Why do we think nudity is shocking for children, asks Liz Bourne?
In my experience, children love nudity.
When very young, two of my children both enjoyed stripping off and flouncing around with the sun on their bare skin. On several occasions my son was known for taking all his clothes off in a rage, usually in the most public of places of course (Woolworths was his high point).
Although not encouraged, within reason I did accept it as an expression of their innocence and, in my son’s case, frustration of being restricted by clothing
Now that they are older, they are less keen to bare all. And when news of the naked bike protest was revealed, they were struck with both bemusement and horror.
‘Ughh, all those saggy old men’, one declared.
‘Won’t they get cold?’ was another reaction.
But as a parent of three impressionable children, at no point did I feel the need to sign a petition against the protest. By making a point about nudity being ‘offensive’ and ‘indecent’ aren’t we sexualising it unnecessarily? Children revelling in their own nudity isn’t sexually motivated. And the naked cyclists had other things on their agenda.
By protesting against it, isn’t this linking nudity with a sexual element, which is much more skewed?
I explained to the children that the cyclists were protesting against global oil dependency and our inherent car culture, as well as how vulnerable cyclists are on the roads. With this information, they understood the purpose of the nudity and, although still a little squeamish about wrinkly bits, accepted that if this is how some people wish to express themselves, so be it.
The protest took place in the middle of the day - a school day - and passed without incident. Purely for journalistic purposes (and the fact that it almost passed the front of my house) I went to observe the event and was certainly not offended by the small amount of flesh on show.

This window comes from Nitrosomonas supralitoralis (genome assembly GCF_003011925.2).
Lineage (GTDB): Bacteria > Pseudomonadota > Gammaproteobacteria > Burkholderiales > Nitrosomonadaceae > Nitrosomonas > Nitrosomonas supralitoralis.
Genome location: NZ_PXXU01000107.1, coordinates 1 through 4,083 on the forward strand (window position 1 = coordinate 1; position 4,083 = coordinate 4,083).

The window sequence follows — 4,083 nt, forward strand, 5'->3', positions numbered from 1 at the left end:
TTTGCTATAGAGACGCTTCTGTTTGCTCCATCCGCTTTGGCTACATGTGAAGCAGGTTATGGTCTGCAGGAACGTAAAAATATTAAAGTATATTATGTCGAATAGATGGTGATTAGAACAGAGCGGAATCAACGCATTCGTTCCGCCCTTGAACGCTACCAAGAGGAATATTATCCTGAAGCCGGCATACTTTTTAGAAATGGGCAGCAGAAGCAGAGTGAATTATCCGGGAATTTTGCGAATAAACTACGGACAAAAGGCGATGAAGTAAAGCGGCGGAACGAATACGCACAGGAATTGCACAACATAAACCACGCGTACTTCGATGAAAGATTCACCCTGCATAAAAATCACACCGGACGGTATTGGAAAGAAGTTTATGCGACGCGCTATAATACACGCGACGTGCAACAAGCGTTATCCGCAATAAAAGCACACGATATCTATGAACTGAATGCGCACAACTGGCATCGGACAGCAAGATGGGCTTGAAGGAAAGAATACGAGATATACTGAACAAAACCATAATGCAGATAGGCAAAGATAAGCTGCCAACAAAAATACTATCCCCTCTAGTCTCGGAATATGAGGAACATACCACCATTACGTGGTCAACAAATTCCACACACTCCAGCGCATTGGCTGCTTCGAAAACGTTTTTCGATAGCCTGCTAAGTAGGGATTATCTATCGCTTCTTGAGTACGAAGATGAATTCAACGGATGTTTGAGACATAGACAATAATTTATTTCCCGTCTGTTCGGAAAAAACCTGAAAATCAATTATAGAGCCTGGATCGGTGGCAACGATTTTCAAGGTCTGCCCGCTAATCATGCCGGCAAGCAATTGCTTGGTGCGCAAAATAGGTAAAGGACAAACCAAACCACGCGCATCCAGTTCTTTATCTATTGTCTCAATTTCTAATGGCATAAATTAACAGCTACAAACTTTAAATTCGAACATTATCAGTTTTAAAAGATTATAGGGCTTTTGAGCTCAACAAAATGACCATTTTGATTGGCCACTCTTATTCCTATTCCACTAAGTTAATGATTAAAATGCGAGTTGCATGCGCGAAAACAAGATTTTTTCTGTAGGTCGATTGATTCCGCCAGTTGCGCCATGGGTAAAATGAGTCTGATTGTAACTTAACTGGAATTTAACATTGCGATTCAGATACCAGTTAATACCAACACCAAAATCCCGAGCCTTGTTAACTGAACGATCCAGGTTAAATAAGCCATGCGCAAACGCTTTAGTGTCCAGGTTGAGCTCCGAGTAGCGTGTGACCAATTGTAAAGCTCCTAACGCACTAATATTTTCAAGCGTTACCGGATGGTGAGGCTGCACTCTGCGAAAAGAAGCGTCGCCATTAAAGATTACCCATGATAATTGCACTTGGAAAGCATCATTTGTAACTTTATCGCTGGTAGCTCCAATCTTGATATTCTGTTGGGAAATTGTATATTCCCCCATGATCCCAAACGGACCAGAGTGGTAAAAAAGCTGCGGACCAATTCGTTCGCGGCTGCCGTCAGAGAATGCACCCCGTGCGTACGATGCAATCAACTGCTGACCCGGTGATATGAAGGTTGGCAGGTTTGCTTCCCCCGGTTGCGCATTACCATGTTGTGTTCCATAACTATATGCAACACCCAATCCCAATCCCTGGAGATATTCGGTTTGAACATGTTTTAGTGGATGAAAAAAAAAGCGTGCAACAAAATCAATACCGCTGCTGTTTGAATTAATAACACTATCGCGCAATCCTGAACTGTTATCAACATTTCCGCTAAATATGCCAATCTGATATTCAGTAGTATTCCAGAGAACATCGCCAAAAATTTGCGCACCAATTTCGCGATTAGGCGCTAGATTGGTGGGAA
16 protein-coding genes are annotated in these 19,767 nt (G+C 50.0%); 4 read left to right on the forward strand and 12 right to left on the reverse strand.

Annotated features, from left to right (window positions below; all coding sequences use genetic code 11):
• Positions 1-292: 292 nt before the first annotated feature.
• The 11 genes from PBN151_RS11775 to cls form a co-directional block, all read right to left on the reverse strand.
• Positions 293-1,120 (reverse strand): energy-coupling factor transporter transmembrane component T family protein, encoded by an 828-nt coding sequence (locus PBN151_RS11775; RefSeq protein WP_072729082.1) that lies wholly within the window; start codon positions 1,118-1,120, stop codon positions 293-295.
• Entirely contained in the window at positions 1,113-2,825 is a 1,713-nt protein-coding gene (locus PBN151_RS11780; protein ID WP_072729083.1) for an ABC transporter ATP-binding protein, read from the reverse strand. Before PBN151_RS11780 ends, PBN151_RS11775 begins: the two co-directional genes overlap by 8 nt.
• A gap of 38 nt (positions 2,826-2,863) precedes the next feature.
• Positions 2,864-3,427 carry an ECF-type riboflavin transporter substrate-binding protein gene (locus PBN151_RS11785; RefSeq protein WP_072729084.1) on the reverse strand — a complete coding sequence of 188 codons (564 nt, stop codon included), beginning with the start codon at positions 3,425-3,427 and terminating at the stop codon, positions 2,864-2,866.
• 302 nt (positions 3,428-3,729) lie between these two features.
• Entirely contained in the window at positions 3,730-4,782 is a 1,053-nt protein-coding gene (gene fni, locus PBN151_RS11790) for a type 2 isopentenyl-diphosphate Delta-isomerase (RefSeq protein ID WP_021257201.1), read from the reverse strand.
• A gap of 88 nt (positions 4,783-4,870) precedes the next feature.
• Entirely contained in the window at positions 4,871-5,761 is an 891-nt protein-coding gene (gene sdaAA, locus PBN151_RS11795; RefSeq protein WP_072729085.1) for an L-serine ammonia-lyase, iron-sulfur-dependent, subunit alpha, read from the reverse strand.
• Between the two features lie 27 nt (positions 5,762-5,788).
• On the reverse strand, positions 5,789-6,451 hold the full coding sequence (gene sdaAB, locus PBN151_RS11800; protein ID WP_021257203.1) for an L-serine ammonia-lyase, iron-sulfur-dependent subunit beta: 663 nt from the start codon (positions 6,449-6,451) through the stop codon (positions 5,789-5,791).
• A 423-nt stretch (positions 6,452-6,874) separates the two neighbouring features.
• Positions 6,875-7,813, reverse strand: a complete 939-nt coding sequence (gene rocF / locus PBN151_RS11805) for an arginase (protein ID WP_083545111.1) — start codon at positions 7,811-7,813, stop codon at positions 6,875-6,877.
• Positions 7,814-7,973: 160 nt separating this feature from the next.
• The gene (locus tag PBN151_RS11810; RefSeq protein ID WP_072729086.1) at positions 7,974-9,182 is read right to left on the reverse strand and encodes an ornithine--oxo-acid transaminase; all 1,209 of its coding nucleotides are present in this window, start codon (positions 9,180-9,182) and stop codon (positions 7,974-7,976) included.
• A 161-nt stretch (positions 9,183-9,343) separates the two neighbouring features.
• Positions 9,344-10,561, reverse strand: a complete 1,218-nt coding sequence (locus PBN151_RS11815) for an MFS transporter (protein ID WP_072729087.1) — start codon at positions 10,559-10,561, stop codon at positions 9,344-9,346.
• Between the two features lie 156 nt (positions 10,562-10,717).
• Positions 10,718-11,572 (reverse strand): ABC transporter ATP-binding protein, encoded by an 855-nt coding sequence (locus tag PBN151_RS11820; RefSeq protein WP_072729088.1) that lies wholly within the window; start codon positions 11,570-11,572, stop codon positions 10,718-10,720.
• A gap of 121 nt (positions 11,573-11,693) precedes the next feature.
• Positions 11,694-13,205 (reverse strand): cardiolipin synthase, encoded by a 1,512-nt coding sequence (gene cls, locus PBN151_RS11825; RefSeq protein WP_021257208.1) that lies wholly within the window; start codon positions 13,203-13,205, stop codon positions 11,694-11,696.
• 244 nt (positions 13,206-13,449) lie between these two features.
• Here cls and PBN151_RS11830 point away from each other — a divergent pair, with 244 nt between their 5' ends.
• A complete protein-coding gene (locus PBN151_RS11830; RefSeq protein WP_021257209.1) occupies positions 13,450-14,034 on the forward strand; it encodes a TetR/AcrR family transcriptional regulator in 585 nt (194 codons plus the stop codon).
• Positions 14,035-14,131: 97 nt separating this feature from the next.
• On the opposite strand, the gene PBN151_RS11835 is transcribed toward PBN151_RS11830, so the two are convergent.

Again, for research purposes, I took a couple of snapshots and showed them to the children. The images of blurred buttocks were met with derisory laughter, not shock and outrage. They were more perplexed that I had chosen to go and watch it. And take my brother, who was visiting from Japan, with me!
Why anyone would be concerned about such an event I am not sure. Why should we protect our children from nudity? There are so many other things we should be protecting them from - drunk people in the street, dog poo on the pavement, and the overpowering stench of celebrity culture in the media.
To be honest, I am more concerned about my children observing the planned English Defence League march in my city next month. Last time the group rallied in the area, my children had to witness violence outside a mosque whilst they were on their way to school. They found this very upsetting indeed.
Explaining the EDL’s agenda led to some very disgusted expressions. That, in my mind, is much more damaging than seeing a few saggy buttocks on bikes.